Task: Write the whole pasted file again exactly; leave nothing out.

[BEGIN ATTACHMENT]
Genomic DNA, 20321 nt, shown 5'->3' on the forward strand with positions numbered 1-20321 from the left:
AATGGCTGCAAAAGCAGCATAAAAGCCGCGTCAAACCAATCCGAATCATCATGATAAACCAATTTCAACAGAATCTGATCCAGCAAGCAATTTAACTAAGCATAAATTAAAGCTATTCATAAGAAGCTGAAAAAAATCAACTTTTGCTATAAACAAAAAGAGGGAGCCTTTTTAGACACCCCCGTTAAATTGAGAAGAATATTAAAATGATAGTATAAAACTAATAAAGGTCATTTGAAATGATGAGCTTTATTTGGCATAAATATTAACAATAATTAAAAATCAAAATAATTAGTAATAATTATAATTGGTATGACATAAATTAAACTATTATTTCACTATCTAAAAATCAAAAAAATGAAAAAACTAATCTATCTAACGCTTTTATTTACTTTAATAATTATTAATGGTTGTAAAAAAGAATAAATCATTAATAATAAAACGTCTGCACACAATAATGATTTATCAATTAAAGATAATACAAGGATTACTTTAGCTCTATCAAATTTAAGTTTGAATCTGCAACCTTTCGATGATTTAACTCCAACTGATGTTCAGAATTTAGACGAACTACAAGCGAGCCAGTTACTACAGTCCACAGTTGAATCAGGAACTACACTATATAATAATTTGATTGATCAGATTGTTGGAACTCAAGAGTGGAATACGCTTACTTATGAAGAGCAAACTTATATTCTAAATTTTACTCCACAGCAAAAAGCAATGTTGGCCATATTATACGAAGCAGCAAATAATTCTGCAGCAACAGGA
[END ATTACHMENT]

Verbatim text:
Genomic DNA, 20321 nt, shown 5'->3' on the forward strand with positions numbered 1-20321 from the left:
AATGGCTGCAAAAGCAGCATAAAAGCCGCGTCAAACCAATCCGAATCATCATGATAAACCAATTTCAACAGAATCTGATCCAGCAAGCAATTTAACTAAGCATAAATTAAAGCTATTCATAAGAAGCTGAAAAAAATCAACTTTTGCTATAAACAAAAAGAGGGAGCCTTTTTAGACACCCCCGTTAAATTGAGAAGAATATTAAAATGATAGTATAAAACTAATAAAGGTCATTTGAAATGATGAGCTTTATTTGGCATAAATATTAACAATAATTAAAAATCAAAATAATTAGTAATAATTATAATTGGTATGACATAAATTAAACTATTATTTCACTATCTAAAAATCAAAAAAATGAAAAAACTAATCTATCTAACGCTTTTATTTACTTTAATAATTATTAATGGTTGTAAAAAAGAATAAATCATTAATAATAAAACGTCTGCACACAATAATGATTTATCAATTAAAGATAATACAAGGATTACTTTAGCTCTATCAAATTTAAGTTTGAATCTGCAACCTTTCGATGATTTAACTCCAACTGATGTTCAGAATTTAGACGAACTACAAGCGAGCCAGTTACTACAGTCCACAGTTGAATCAGGAACTACACTATATAATAATTTGATTGATCAGATTGTTGGAACTCAAGAGTGGAATACGCTTACTTATGAAGAGCAAACTTATATTCTAAATTTTACTCCACAGCAAAAAGCAATGTTGGCCATATTATACGAAGCAGCAAATAATTCTGCAGCAACAGGA